Researchers receive funding to help Parkinson’s patients, protect environment

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BINGHAMTON, N.Y. — New grants from the State University of New York could help researchers at Binghamton University create a new therapy to provide relief to Parkinson’s patients and help locate abandoned oil and gas wells.

Binghamton University researchers Christopher Bishop and Timothy de Smet have each received grants from the SUNY Technology Accelerator Fund, which helps faculty inventors and scientists turn their research into market-ready technologies.

“The technologies that our researchers are developing have the potential to assist people in pain and to protect our environment,” said Binghamton University President Harvey Stenger. “I’m proud of the accomplishments that our faculty have made so far and am pleased that this funding will help support such important, potentially life-changing initiatives.”

Bishop and Barrow Neurological Institute Associate Professor Fredric Manfredsson are developing a new therapy to provide relief to people with Parkinson’s disease who experience a harmful side effect that occurs as a result of chronic drug therapy. Their innovative approach repurposes an FDA-approved drug previously developed for depression to prevent the emergence of L-DOPA-induced dyskinesia.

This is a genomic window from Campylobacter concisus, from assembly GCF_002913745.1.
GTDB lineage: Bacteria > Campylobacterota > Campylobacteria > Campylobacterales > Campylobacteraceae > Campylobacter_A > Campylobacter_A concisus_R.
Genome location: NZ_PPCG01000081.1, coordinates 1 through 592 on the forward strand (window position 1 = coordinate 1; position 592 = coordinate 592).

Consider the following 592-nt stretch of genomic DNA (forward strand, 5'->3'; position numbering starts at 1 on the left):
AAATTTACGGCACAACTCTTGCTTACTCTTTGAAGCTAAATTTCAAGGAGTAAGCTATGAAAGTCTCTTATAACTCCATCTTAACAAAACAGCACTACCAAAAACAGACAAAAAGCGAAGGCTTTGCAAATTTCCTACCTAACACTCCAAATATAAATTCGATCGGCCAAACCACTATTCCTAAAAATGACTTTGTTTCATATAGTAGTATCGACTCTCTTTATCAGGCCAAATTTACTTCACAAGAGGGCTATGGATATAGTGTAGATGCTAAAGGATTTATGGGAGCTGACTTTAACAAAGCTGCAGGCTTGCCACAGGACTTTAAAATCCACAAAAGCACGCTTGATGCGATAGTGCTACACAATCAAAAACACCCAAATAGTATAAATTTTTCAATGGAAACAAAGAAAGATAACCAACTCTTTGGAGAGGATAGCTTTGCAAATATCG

“I am grateful to SUNY for this award, which will provide key funding to investigate and translate an exciting new therapy for Parkinson’s disease that could help minimize its debilitating symptoms and treatment-related side effects,” said Bishop.

De Smet and Assistant Professor of Geological Sciences and Environmental Studies Alex Nikulin have devised a safe and efficient way to locate abandoned oil and gas wells, which present environmental hazards across the United States. Their unique system uses drones to detect magnetic anomalies in the metal casings of abandoned oil and gas wells, pinpointing their location.

“My collaborator, Alex Nikulin, and I are excited to receive this award,” said de Smet. “Abandoned gas and oil wells are a serious environmental problem, and this funding will allow us to further investigate a technology that could help locate and address this ongoing issue.”

Bishop and de Smet will each receive $50,000 to fund their projects.

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